The number of Albertans applying for employment insurance benefits rose almost 30 per cent in February, Statistics Canada reported Thursday.
EI claims, which indicate how many people could receive the benefits in the future, rose 29.4 per cent in the province from January. That compared with a national increase of 6.7 per cent.
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Across Canada, the number of people actually receiving employment insurance benefits increased by two per cent, to 509,300 people in February. In Alberta, 36,000 people received employment insurance, an increase of 15.6 per cent from the previous month.
For context, 1.5 per cent of Alberta's workforce is claiming EI benefits. In Ontario, that number is 1.9 per cent and in B.C. 2 per cent.
It was the largest monthly increase in Alberta since 2009, and the fourth consecutive monthly increase for the province. Hardest hit were Albertans working in primary industry, processing, manufacturing and utilities; natural and applied sciences; and management, Statistics Canada said.
This came as no surprise to economists watching the job market in Alberta, where activity in the oilpatch is drying up due to low oil prices.
Between January and February, the unemployment rate in the province rose from 4.5 per cent to 5.3 per cent.
"We'll see continuing claims in Alberta for employment insurance benefits," said Janice Plumstead, senior economist with the Canada West Foundation.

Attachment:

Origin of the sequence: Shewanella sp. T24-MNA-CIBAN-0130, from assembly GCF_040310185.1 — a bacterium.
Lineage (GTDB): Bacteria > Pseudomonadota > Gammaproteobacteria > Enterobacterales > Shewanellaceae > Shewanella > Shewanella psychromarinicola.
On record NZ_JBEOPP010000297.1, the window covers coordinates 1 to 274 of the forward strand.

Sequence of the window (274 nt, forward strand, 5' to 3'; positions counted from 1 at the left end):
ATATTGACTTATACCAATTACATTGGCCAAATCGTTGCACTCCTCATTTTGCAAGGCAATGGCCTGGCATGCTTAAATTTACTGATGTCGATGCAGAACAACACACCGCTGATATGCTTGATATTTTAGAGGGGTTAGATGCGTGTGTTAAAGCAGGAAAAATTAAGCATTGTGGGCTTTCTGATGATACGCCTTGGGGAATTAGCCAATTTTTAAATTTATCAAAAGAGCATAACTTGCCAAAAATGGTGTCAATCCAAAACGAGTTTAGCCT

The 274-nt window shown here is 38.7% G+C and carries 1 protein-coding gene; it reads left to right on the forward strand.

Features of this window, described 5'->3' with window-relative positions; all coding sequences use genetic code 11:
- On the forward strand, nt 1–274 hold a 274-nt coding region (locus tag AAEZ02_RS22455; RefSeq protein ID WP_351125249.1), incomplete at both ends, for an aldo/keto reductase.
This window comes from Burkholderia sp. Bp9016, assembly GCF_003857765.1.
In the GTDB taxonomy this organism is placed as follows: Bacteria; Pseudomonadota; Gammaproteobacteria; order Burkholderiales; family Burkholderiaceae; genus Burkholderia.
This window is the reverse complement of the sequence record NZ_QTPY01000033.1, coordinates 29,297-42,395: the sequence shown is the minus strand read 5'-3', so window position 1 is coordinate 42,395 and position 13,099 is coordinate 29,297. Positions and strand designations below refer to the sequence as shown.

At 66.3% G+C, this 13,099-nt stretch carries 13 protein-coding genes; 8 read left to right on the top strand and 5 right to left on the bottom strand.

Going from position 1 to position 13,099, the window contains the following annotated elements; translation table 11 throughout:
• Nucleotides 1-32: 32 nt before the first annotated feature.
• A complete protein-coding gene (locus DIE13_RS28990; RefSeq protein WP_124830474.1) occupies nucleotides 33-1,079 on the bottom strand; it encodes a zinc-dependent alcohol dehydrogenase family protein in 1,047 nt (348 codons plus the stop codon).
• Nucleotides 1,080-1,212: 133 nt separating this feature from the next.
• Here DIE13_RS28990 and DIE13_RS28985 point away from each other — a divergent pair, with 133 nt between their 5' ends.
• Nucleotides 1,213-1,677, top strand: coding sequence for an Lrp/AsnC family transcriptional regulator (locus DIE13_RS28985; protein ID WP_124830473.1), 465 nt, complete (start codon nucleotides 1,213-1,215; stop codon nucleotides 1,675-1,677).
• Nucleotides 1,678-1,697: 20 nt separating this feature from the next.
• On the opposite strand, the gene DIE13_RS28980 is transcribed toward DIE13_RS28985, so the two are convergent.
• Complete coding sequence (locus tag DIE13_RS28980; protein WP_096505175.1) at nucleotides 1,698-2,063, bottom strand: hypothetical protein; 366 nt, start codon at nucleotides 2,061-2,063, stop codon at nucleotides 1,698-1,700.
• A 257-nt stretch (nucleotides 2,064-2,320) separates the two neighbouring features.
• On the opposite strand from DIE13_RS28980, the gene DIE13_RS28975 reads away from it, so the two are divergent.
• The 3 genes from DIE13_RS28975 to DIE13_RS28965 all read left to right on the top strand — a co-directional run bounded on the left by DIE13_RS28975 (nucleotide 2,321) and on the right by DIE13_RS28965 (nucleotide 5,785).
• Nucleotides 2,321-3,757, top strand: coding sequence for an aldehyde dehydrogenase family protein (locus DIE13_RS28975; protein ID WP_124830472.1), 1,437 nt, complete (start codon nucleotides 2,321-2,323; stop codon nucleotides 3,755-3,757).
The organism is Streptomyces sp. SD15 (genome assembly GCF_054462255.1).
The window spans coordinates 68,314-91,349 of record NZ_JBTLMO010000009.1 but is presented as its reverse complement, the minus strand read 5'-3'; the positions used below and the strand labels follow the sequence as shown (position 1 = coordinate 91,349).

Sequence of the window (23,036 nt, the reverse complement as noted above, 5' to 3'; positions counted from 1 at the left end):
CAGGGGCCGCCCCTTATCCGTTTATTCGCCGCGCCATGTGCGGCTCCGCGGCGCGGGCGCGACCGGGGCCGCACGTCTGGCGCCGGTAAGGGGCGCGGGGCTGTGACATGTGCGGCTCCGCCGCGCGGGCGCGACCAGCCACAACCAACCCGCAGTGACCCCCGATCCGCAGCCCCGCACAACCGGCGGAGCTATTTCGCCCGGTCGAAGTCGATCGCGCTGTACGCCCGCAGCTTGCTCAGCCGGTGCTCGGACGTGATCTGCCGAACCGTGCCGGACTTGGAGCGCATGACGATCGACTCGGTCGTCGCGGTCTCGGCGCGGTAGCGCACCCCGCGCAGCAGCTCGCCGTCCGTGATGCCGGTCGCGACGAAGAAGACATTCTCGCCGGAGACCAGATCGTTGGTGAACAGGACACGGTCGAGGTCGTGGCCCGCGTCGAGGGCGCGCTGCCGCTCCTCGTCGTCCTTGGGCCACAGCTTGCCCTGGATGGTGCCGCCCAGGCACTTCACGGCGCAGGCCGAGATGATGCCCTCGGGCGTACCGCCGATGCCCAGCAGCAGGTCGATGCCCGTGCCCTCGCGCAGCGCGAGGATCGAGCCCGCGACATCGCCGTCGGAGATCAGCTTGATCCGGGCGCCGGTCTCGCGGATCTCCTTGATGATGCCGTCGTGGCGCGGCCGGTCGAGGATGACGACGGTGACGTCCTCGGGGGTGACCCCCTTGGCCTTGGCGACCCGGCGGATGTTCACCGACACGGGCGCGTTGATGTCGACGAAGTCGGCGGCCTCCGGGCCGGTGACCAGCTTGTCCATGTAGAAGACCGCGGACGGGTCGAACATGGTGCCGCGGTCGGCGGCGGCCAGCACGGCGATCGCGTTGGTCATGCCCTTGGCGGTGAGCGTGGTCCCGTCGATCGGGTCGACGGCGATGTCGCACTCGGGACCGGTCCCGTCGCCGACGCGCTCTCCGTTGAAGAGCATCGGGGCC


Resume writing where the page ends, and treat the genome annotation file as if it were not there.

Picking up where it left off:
"We should see something again in March and April and, assuming that we don't see any more layoffs, that will probably level out in the next few months.
"But I don't think we're through it yet — not until we see the price of oil stabilize or start to increase."
The total number of EI recipients in Alberta was steeper than expected, said Pedro Antunes, deputy chief economist at the Conference Board of Canada.
"We are looking at a situation where Alberta is coming off a very big high. For the last four years, investment levels have been just phenomenal in the province. The province was generating over half of the employment in the country in the last two years," he said.
"Until we see oil prices doing a little bit better and profitably up among the oil producers, we are probably going to see a fairly extended slowdown. We are not expecting oil prices to recover very quickly, and we're really in a different situation now than anyone had planned for."